Ciscoe’s H2O 411 includes when, how much and how often your greenery needs a drink.
PROPER WATERING is the key to maintaining a beautiful garden in the Pacific Northwest.
Despite our reputation for rain, it’s feast or famine when it comes to precipitation. The vast majority of our 36 inches of annual rainfall occurs in the winter months, while in most summers we suffer drought conditions. Between the beginning of May until the end of September, we average less than 7 inches of liquid sunshine. Compare that to the approximately 20 inches of precipitation that falls during the same period in Wischeescin (where I grew up), and it’s apparent why we need to supply additional water to keep most plants healthy and attractive.
One of the most important things you can do when it comes to saving water is to apply a layer of organic mulch over the soil surface at least once a year. As little as an inch of mulch keeps the soil surface 15 degrees cooler on a 90-degree day. Mulch not only slows evaporation, but also reduces runoff and increases absorption.
Generally, lawns and well-mulched planting beds need only 1 inch of water per week, even in the hottest weather. To figure out how long to run your sprinkler, set out a bunch of plant saucers or empty tuna cans, and mark 1 inch up from the bottom with indelible ink. Run your sprinklers as you normally would, and time how long it takes to fill the majority of the saucers to the mark. That’s how long you need to run your sprinklers each week to apply 1 inch of water. (By the way, when you do the saucer test, if some of the saucers don’t fill up, it could be a sign that holes on your sprinkler are plugged, and it might be time to buy a new one.)
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If your soil is sandy and water tends to soak right in, divide the watering time in half, and water twice per week. If your lawn or beds slope, try the start-and-stop method: Run your sprinkler for about 5 minutes, just long enough to wet the entire slope. Then turn the water off for about 10 minutes to allow water to soak into the soil surface. Then water as you normally would. The amount of runoff should be greatly reduced.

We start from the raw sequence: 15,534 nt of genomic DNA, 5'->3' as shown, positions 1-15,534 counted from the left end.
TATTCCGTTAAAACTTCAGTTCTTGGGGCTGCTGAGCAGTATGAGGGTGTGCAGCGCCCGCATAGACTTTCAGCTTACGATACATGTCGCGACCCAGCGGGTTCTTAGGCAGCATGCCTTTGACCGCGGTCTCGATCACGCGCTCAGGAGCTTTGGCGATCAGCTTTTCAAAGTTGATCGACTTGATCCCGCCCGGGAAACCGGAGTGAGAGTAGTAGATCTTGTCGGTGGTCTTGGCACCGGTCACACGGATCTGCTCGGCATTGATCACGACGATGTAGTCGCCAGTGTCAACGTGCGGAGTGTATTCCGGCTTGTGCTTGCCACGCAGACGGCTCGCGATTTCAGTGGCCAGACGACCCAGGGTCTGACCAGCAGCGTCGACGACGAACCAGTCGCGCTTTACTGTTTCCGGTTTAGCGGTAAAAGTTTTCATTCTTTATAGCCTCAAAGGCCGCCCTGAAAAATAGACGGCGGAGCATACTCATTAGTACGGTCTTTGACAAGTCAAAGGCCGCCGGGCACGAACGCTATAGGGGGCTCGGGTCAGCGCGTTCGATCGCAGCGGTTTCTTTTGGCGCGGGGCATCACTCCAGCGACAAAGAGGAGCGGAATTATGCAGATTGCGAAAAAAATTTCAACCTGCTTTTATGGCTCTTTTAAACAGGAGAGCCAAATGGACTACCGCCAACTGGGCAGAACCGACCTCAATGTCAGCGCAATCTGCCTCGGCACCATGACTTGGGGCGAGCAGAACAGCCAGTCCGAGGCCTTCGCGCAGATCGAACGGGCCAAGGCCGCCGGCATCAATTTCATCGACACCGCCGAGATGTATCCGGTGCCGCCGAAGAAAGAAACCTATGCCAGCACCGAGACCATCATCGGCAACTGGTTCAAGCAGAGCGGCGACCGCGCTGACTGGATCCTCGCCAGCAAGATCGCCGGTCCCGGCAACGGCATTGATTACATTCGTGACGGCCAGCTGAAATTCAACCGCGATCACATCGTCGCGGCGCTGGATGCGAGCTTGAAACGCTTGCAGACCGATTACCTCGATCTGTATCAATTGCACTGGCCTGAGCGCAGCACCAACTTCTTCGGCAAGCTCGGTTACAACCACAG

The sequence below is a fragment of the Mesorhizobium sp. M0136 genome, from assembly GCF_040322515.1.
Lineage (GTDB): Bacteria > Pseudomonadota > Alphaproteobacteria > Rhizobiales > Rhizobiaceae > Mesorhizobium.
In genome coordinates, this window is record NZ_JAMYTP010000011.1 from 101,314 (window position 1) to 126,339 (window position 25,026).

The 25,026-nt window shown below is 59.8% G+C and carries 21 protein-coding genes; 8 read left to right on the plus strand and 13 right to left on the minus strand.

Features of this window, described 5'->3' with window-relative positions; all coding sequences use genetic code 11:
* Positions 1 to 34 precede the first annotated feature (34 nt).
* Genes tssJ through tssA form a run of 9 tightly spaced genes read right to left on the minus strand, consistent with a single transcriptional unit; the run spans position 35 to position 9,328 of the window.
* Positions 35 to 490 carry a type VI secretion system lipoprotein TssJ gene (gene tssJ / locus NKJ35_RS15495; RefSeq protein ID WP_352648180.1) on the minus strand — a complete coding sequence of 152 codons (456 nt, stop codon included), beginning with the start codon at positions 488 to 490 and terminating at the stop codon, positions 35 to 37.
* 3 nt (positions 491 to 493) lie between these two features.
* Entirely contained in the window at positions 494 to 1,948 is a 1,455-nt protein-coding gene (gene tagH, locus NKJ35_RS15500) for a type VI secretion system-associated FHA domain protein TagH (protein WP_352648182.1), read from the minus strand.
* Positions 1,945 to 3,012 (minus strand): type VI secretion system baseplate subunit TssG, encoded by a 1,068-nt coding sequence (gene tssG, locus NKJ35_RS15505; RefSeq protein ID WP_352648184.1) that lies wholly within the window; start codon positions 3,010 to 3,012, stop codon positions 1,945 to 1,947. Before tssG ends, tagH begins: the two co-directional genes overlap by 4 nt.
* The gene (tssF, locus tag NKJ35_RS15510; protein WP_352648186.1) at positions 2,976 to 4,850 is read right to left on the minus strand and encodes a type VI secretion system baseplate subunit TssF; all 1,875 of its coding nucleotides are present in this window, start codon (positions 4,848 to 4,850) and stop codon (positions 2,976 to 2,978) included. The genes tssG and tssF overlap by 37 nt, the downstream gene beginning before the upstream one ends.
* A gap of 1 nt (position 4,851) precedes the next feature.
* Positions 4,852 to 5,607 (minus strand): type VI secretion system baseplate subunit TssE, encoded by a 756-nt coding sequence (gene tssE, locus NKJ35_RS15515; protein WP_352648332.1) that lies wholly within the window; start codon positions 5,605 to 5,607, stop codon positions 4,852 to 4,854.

Whenever possible, water early, in the cool of the morning. Morning watering minimizes evaporation and enables leaves on roses and other plants to dry more quickly, thereby reducing disease problems. Where practical, use soaker hoses to water vegetable gardens and shrub beds. When using overhead sprinklers, adjust the settings to water only the bed or lawn rather than the sidewalk.
As a general rule, it’s better to water deeply and infrequently. Light, frequent watering doesn’t tend to penetrate deeply and keeps only the surface moist, encouraging shallow rooting. Deep infrequent watering, applied slowly from a soaker, drip system or low-volume sprinkler, penetrates much farther down into the soil, fostering deeper rooting and increased drought tolerance.
Finally, if you stopped watering your lawn, chances are the grass already has gone dormant. Once the lawn has turned brown, it’s extremely wasteful to water heavily to try to green it up until active growth begins again in fall.
Normally, it won’t do any harm to let your grass remain dormant in summer, but if we experience an exceptionally hot and dry summer, the grass could literally die of thirst. If we don’t get any significant rain this summer, water your lawn at least once per month during July and August. Apply about 1 inch of water each time.
Watering once a month is also advisable if you have trees growing in a lawn that was allowed to go dormant. Trees remain actively growing in the heat of summer and can be harmed if the soil around them is allowed to become bone-dry. Usually, watering once per month is enough to provide adequate moisture to keep the tree healthy and in better condition to withstand winter.
If you’re reluctant to spend the money on water, remember the words of my late friend Cass Turnbull, founder of Plant Amnesty: “Paying for water is a whole lot cheaper than replacing lawns, trees and shrubs.”